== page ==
Steven Reid: Plan B key – and Hoolahan is man to unlock the door
ALL the top managers I've worked with have always made the utilisation of their substitutes a big part of their strategy. The Plan B is as important as the Plan A.
There is no excuse for Giovanni Trapattoni not having a coherent Plan B going into tonight's game, and I hope that Wes Hoolahan is a part of it. Our changes have to be about more than just a token sub to freshen the game up.
Roy Hodgson and Steve Clarke place a huge emphasis on having something different on the bench that can change the game, and I strongly feel that Wes can be the joker in the pack tonight.
It's taken long enough for Trapattoni to put him in the squad, even though he's shown his Premier League quality for Norwich. After his goalscoring contribution against Poland, it would make no sense not to use him at some point.
We have to feel that we can pose this Swedish team problems; they've had a lot of defensive issues of late and have conceded nine goals in their past three matches.
Wes is the player who can produce something special, provide that bit of creativity. If we are struggling to break them down, he is capable of unlocking that door.
We've been talking a lot about this match in the West Brom dressing-room. Between myself and Shane Long, and Jonas Olsson and Markus Rosenberg, the banter has been flying. Sometimes, international games can be a step into the unknown, but these teams know plenty about each other.
Wes is the man in reserve with the spark but, if we're going to hurt them from the start, the battle between Shane and Jonas is going to be key.
It can be strange when you come across a club colleague with your country; for me, it always acted as an extra incentive, so you didn't have to hear all about it when you got back to work a couple of days later.
Certainly, there'll be no love lost between Shane and Jonas during the game. Jonas, who will be playing at centre-half, is the moaniest player I know. He's constantly at it, and he does some of the ugly stuff really well for us at West Brom. Upsetting opponents, unsettling strikers, that's part of his game. Longy will know his strengths and weaknesses and it wouldn't surprise me if they had a few rows. The gaffer will go mad if one of them comes back injured, but there's always that possibility.
I'm delighted that Longy is getting the chance to start after being forced to watch so many games from the bench. I think he senses that it's a big opportunity and he was determined to be there, even though he's been troubled by an ankle injury over the past month. Those knocks are always going to be an occupational hazard for him given the way he operates.
He works his socks off, puts his body on the line, and defenders absolutely hate playing against him. So, for me, it's a positive that he's featuring.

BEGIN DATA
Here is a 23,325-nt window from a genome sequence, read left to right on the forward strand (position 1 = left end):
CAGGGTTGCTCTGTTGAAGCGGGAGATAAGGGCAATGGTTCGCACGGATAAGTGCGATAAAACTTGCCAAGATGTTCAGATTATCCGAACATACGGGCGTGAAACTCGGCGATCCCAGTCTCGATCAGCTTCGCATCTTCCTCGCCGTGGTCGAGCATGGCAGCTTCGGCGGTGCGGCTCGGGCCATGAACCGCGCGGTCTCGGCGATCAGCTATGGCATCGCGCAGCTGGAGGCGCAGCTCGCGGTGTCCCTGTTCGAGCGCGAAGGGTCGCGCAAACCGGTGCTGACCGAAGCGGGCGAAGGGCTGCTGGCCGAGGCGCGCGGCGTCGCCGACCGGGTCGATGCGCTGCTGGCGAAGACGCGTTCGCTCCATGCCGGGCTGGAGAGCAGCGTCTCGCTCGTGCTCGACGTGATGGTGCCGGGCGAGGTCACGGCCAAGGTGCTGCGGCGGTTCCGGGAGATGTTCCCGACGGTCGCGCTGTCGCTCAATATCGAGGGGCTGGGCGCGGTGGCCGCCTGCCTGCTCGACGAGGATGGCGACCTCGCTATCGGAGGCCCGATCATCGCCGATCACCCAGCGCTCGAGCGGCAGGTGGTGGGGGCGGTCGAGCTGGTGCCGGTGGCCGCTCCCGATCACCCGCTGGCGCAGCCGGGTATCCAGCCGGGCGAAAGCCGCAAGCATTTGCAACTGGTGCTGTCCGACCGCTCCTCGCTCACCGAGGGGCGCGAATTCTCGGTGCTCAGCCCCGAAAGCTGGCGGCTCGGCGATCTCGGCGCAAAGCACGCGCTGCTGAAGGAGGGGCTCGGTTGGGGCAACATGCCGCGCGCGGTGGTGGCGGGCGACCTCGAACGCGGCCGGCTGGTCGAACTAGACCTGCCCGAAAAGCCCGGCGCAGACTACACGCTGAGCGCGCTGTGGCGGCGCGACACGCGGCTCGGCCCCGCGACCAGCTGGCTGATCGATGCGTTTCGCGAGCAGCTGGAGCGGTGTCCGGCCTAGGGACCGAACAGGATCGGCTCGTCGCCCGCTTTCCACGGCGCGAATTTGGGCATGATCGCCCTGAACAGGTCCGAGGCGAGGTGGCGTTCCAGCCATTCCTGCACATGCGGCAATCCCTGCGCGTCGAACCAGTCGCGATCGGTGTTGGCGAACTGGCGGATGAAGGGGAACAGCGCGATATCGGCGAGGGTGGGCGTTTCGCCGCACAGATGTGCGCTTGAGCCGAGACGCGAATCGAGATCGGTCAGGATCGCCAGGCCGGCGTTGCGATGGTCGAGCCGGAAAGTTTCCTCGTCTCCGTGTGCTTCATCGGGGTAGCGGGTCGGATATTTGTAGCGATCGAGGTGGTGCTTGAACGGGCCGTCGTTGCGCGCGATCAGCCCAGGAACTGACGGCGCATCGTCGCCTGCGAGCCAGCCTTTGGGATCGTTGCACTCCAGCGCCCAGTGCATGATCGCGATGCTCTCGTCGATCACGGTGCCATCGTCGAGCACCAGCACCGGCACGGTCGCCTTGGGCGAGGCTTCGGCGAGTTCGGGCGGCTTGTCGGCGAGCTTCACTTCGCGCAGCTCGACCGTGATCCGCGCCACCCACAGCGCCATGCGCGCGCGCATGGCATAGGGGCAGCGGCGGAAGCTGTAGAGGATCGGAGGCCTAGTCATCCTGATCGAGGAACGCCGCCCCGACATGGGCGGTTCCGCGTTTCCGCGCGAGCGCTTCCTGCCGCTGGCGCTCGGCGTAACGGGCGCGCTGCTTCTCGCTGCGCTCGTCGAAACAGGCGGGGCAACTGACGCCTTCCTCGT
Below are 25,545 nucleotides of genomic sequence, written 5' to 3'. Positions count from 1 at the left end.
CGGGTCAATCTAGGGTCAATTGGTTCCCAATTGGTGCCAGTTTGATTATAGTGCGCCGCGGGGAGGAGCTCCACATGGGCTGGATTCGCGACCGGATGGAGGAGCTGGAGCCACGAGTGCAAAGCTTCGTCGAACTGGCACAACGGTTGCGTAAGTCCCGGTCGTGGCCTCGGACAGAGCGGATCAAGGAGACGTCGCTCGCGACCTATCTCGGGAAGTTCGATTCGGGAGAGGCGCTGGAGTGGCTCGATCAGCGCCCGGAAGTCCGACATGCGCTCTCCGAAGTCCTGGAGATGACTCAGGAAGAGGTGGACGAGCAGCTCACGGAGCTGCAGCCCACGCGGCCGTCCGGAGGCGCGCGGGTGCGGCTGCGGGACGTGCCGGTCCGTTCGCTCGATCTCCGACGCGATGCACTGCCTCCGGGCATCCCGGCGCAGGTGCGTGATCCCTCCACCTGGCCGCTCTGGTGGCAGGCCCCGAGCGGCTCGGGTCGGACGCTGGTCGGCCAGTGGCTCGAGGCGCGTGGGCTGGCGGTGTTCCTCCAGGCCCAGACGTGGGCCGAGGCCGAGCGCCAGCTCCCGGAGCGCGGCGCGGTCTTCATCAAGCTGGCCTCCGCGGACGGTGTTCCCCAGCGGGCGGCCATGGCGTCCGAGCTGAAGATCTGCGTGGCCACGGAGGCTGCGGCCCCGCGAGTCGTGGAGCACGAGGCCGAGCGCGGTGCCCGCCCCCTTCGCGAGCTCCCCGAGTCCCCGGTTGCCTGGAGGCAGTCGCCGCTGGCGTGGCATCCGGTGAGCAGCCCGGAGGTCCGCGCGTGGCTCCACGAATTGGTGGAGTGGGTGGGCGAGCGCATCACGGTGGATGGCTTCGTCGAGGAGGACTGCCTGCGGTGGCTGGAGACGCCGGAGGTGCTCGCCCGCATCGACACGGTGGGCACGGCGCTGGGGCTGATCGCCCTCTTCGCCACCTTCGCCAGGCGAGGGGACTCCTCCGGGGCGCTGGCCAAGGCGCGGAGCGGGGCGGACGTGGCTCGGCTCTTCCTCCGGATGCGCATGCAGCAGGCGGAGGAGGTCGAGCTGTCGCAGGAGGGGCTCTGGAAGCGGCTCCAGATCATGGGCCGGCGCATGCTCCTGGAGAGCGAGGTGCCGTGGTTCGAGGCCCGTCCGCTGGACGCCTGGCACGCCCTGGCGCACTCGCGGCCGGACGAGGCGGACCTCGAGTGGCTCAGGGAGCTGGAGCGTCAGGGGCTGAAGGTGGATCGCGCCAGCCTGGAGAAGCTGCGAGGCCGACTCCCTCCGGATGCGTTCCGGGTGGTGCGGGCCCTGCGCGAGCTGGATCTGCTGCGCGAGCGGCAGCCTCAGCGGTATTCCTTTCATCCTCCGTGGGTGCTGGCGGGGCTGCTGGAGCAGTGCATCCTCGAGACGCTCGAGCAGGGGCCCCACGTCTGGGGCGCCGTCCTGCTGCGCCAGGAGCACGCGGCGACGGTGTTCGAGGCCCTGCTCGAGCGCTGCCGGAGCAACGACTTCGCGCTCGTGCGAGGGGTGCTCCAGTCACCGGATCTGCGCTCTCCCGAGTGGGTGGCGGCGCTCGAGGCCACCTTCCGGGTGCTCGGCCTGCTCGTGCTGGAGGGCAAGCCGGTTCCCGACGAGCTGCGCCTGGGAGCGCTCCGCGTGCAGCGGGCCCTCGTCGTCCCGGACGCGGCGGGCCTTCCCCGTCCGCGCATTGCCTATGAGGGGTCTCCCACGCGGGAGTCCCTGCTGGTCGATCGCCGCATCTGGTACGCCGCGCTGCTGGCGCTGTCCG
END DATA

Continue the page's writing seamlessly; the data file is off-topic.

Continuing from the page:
There are other ways in which we can hurt them too; Seamus Coleman gives us an option from right-back and James McClean and Robbie Brady could make this their breakthrough match. But you can't attack from the wings without central protection and that is probably why Trap has opted for Paul Green ahead of James McCarthy, but that's still a surprise.
I know that everybody is wary of Zlatan Ibrahimovic and the threat he poses (this may sound strange, but I don't even remember him playing in 2006, when he went off injured in Stan's first match in charge), but I'm still of the opinion that if McCarthy is fit, you go with the established Premier League option. I don't think we've seen the best of him in an Irish shirt yet but then Mick McCarthy always said to me that it takes 10 games to feel really comfortable.
Personally, it was only at the end of my international career that I really felt established in the centre of the park.
Considering Trapattoni seemed to be making a big statement by putting him in at the start of the campaign, I find it strange that he wouldn't stick with him now and build his confidence by getting him used to this stage. Maybe it's a sign that the manager is thinking short-term implications. He knows that the price of failure in these two games could be costly, so he's making the conservative call.
From what I hear, there's been a real big-match mood around the place this week. There's such a difference between the build-up to the friendlies and the competitive matches like this one; for starters, there's never as many injury withdrawals, funnily enough.
And there's a real edge around the hours in the hotel leading up to it. This is where the big characters like Robbie Keane will come to the fore.
You can't avoid the significance of the game. While the lads will get the head down on the training ground, they'll be discussing the implications with their room-mate, mulling over the options of what we need to take from the games.
What's my gut feeling? Maybe I'm an eternal optimist – I was positive before the German match and look what happened.
The Euros have knocked the wind out of the sails of everybody, possibly even including the management, and it's taken a while to adjust but, if we get back to our best – the solid, defensive side that can get big results away from home – and place trust in the players that can hurt Sweden, we can keep our qualification hopes alive.
A draw would do nicely.